I had my first saw for about 7 years and only replaced it because they started changing from the old 'clunky' AC motors to the smaller DC motors. What I found at that time was that with the smaller (less vibrations) motor I started doing different kinds of cuts. After I used my 2nd saw for about 3 or 4 years I was getting really burned out about the issue w/ the upper arm not lifting. So, about 2005 I was able to buy a Dewalt 788. I have been using it since then. I am starting to have some 'vibration' issues and I may be going into do some 'overhaul' work soon to get the saw back to a 'tighter' feel.

            I guess I am saying that I would ask how much you may really be using the saw? You can find plenty of used DeWalt 788s for between $200 to $400. The EX is going to cost you $700 + to get into your workplace. If you turn out to not cut so much then you are going to have a very nice, but expensive, saw sitting on the floor of your workshop. So, in the end, I suggest more 'self examination' about doing this kind of work as opposed to looking for the best saw that other people like. If you are the kind of person who will follow through and you know you will be doing this for many years then gauge accordingly how much you will spend on the saw.

            Hope this helps.

            John
            I've Got A Lot More To Learn
            About Leaving Battlegrounds Alone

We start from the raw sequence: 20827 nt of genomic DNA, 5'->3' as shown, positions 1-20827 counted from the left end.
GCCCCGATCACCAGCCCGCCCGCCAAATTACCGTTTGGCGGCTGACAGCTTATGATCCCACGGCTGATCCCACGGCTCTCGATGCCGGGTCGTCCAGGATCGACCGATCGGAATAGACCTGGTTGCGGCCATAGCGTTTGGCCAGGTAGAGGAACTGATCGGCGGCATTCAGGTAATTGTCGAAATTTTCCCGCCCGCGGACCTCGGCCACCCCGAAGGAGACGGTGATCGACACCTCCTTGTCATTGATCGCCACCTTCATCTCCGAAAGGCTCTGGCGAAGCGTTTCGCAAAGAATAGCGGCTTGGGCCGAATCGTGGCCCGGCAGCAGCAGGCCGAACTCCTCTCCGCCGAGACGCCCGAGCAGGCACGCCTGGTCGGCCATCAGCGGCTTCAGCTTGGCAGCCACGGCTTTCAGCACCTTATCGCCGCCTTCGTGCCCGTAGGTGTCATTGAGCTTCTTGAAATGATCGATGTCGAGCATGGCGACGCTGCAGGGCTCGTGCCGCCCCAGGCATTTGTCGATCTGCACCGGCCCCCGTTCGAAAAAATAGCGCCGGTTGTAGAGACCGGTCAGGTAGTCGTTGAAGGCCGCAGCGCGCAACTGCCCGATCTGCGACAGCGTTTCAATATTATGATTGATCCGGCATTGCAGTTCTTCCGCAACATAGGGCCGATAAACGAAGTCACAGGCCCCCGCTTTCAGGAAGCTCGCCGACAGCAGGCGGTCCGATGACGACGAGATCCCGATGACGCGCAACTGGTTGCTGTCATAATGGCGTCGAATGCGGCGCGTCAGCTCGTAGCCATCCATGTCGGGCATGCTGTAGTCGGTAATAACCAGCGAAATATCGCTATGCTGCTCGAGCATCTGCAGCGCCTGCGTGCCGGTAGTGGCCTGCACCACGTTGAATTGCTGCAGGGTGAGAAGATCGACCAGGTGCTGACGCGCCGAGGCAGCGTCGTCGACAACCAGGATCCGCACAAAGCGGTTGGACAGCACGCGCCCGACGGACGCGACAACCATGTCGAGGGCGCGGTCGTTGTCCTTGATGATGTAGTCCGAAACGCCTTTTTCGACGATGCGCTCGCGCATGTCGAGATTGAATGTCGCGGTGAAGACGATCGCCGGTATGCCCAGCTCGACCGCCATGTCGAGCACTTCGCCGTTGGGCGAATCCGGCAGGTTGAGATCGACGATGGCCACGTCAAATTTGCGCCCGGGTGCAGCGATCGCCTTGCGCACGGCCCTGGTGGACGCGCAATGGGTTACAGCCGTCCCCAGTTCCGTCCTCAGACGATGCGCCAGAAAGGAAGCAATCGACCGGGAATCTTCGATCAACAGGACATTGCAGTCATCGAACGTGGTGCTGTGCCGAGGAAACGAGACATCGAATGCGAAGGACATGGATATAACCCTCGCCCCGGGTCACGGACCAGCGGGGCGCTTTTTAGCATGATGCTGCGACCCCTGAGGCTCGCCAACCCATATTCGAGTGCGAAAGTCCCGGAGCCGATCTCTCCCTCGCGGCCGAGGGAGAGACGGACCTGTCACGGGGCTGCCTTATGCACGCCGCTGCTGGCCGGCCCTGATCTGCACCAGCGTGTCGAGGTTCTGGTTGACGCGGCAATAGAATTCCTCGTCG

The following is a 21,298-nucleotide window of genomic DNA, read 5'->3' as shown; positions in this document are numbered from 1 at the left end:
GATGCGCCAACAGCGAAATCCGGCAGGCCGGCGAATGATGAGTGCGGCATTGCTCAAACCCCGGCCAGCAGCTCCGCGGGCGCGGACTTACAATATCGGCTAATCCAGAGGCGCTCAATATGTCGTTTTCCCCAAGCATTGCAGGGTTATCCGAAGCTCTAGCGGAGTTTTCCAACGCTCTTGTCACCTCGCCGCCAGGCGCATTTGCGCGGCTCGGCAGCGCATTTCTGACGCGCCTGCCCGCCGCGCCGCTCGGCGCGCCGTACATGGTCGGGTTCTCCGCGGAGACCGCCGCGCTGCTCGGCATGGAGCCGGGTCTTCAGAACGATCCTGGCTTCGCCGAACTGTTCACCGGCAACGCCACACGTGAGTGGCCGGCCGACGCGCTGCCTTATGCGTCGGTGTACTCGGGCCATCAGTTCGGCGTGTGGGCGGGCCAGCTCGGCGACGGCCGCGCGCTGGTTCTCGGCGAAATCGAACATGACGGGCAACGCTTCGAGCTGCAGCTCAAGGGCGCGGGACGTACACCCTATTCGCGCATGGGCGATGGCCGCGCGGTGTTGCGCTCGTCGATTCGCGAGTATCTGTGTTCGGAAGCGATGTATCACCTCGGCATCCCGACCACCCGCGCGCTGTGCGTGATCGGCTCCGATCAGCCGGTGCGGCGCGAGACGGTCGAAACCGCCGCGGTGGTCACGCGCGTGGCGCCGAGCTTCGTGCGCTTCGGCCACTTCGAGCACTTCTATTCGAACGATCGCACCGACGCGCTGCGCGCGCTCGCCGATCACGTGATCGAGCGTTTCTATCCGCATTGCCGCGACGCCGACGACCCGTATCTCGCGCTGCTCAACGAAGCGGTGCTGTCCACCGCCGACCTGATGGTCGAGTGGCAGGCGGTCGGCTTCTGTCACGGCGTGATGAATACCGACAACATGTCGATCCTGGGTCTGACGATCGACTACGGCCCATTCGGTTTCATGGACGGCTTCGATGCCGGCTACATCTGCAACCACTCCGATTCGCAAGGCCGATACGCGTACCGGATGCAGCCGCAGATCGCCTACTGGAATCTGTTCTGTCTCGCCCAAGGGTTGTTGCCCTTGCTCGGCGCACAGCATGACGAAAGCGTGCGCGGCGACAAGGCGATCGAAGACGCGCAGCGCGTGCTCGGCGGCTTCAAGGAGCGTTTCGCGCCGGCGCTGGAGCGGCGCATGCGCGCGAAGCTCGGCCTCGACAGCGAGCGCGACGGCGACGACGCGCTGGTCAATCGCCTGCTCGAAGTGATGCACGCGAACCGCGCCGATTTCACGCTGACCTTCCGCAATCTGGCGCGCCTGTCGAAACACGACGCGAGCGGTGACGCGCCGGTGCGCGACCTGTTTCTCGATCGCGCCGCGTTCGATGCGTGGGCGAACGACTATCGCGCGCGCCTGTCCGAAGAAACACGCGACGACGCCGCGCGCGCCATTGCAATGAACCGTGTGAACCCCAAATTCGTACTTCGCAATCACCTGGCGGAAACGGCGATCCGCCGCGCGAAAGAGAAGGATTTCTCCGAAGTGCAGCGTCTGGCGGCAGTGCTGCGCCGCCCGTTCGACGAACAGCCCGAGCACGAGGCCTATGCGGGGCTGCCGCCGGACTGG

"~~ Molly Venter

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            • #7
              Having just "upgraded" from the DW788 (the 40-690 of a different color), to an EX-21 - I vote for the EX. The 40-690 is a newer version of the DW788.

              Mine was an older Canadian made saw, but the EX is a smoother running saw.

              I, also, strongly recommend Ray Seymore, of Seyco for your purchase. You may find the saw cheaper at one of the other wood working stores, but if there are problems with it, you'll be going to Ray anyway. Ray is the goto Excalibur guy, here in the US.

              Tony
              The good woodworker does not craft the wood for honor. He uses his craft to honor the wood.

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              • #8
                I have a Dewalt 788 that has been a good saw. Last winter I ordered the
                EX 21 from Ray. I was going to Craigs List the Dewalt but I found
                that mine does better on thicker wood than the EX does. There is more
                forward action on the Dewalt and I think that is what makes it more
                aggressive. I make a lot of scroll saw boxes so I kept the Dewalt to
                cut the drawers with. I love them both but the EX is a lot better for close
                cuts and sharp points that you get into with fretwork. Good luck.
                Enjoy which ever one you buy
                Rick